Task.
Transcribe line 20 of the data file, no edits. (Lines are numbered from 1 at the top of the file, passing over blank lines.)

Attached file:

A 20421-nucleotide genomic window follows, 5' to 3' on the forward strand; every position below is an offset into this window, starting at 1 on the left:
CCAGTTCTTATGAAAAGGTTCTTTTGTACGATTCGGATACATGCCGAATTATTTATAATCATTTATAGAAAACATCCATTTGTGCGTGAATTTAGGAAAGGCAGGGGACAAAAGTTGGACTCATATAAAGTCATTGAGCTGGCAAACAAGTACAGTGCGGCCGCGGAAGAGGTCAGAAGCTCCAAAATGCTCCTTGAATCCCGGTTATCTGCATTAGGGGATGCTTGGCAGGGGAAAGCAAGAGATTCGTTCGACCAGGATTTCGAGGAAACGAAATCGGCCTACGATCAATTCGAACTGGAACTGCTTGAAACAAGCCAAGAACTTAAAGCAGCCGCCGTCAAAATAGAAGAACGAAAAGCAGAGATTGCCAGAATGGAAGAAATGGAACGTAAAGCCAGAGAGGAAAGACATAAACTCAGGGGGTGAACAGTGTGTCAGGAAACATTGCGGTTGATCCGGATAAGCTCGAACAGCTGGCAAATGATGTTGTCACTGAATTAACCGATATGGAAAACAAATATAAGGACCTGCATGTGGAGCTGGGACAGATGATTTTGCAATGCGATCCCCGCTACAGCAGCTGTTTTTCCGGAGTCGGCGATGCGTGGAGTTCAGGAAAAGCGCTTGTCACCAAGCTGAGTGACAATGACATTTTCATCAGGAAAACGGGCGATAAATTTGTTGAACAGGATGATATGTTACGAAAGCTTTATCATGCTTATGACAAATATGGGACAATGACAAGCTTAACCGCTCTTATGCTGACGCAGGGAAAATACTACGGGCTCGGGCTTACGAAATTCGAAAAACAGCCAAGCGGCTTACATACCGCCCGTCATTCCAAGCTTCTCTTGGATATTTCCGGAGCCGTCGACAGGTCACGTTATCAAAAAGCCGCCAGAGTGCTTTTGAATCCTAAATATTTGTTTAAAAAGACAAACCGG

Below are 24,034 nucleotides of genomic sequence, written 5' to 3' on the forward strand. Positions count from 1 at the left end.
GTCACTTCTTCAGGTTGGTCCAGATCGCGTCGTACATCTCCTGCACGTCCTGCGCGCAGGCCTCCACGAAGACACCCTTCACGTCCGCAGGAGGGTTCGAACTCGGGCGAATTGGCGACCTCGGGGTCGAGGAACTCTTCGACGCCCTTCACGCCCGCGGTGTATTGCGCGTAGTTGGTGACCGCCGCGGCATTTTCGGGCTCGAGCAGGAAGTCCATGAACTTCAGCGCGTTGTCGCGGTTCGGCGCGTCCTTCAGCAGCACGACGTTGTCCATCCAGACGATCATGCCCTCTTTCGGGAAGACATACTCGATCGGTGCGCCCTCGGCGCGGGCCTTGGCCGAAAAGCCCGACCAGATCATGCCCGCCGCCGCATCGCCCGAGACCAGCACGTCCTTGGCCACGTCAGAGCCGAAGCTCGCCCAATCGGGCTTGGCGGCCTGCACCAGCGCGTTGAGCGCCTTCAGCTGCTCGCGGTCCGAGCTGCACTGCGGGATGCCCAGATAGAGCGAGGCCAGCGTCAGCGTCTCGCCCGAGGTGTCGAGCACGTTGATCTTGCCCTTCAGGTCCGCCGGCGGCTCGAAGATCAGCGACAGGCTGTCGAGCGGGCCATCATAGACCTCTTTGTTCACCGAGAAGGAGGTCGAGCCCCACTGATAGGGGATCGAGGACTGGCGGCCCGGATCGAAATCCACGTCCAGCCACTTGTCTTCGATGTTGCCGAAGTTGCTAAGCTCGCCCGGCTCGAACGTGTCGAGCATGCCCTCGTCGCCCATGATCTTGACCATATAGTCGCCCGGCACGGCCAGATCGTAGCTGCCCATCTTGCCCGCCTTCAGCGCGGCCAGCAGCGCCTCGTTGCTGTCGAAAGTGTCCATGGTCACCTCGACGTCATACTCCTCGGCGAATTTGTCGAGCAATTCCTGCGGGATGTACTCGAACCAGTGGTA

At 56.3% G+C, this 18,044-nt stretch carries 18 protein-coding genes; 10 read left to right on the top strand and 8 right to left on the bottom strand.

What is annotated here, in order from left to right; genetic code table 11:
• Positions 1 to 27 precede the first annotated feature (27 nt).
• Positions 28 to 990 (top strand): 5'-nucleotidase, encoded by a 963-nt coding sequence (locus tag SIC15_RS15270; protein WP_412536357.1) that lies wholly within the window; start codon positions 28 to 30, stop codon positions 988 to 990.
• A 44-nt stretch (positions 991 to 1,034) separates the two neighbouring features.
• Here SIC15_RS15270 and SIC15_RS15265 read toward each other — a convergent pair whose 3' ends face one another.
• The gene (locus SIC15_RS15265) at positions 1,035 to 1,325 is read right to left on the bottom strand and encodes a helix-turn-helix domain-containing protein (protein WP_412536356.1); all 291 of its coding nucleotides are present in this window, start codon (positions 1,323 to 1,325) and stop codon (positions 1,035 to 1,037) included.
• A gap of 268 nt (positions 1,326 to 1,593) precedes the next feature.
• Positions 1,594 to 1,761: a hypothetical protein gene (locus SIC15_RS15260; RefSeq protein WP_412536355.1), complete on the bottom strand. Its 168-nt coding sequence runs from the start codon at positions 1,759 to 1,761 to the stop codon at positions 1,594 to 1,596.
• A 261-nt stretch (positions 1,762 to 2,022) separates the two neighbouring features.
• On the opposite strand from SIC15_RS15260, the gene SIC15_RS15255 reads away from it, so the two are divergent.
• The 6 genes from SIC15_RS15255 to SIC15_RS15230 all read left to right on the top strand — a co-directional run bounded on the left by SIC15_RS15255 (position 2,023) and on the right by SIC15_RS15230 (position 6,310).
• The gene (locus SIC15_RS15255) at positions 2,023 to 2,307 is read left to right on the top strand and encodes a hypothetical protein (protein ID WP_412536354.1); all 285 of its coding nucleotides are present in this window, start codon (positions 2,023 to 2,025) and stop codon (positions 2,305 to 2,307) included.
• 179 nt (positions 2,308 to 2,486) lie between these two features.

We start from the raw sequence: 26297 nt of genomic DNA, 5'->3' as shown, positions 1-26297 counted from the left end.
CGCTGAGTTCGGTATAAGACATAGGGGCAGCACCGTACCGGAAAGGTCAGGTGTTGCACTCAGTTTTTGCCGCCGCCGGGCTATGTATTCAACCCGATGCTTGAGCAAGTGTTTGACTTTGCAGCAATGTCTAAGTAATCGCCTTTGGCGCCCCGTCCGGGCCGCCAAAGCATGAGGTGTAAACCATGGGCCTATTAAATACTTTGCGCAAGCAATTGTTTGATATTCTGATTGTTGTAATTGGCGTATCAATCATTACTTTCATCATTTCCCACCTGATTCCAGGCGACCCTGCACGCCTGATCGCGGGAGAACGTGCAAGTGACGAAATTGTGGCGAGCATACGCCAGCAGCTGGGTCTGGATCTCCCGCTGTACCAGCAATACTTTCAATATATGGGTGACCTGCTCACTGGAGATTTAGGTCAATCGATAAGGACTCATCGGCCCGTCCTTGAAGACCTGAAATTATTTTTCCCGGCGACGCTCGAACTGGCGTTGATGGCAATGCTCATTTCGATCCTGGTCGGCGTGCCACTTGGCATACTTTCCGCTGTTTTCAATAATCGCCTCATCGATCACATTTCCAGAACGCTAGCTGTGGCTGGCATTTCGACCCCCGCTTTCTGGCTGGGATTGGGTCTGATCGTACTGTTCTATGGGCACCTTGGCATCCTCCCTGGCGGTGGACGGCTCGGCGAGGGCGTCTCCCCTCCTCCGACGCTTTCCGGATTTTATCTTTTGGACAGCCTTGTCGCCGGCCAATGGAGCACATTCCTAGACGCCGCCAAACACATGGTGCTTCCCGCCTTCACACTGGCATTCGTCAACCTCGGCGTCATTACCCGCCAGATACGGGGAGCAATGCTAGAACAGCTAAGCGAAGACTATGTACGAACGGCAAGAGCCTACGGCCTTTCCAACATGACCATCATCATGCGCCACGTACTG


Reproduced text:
CGCTGAGTTCGGTATAAGACATAGGGGCAGCACCGTACCGGAAAGGTCAGGTGTTGCACTCAGTTTTTGCCGCCGCCGGGCTATGTATTCAACCCGATGCTTGAGCAAGTGTTTGACTTTGCAGCAATGTCTAAGTAATCGCCTTTGGCGCCCCGTCCGGGCCGCCAAAGCATGAGGTGTAAACCATGGGCCTATTAAATACTTTGCGCAAGCAATTGTTTGATATTCTGATTGTTGTAATTGGCGTATCAATCATTACTTTCATCATTTCCCACCTGATTCCAGGCGACCCTGCACGCCTGATCGCGGGAGAACGTGCAAGTGACGAAATTGTGGCGAGCATACGCCAGCAGCTGGGTCTGGATCTCCCGCTGTACCAGCAATACTTTCAATATATGGGTGACCTGCTCACTGGAGATTTAGGTCAATCGATAAGGACTCATCGGCCCGTCCTTGAAGACCTGAAATTATTTTTCCCGGCGACGCTCGAACTGGCGTTGATGGCAATGCTCATTTCGATCCTGGTCGGCGTGCCACTTGGCATACTTTCCGCTGTTTTCAATAATCGCCTCATCGATCACATTTCCAGAACGCTAGCTGTGGCTGGCATTTCGACCCCCGCTTTCTGGCTGGGATTGGGTCTGATCGTACTGTTCTATGGGCACCTTGGCATCCTCCCTGGCGGTGGACGGCTCGGCGAGGGCGTCTCCCCTCCTCCGACGCTTTCCGGATTTTATCTTTTGGACAGCCTTGTCGCCGGCCAATGGAGCACATTCCTAGACGCCGCCAAACACATGGTGCTTCCCGCCTTCACACTGGCATTCGTCAACCTCGGCGTCATTACCCGCCAGATACGGGGAGCAATGCTAGAACAGCTAAGCGAAGACTATGTACGAACGGCAAGAGCCTACGGCCTTTCCAACATGACCATCATCATGCGCCACGTACTG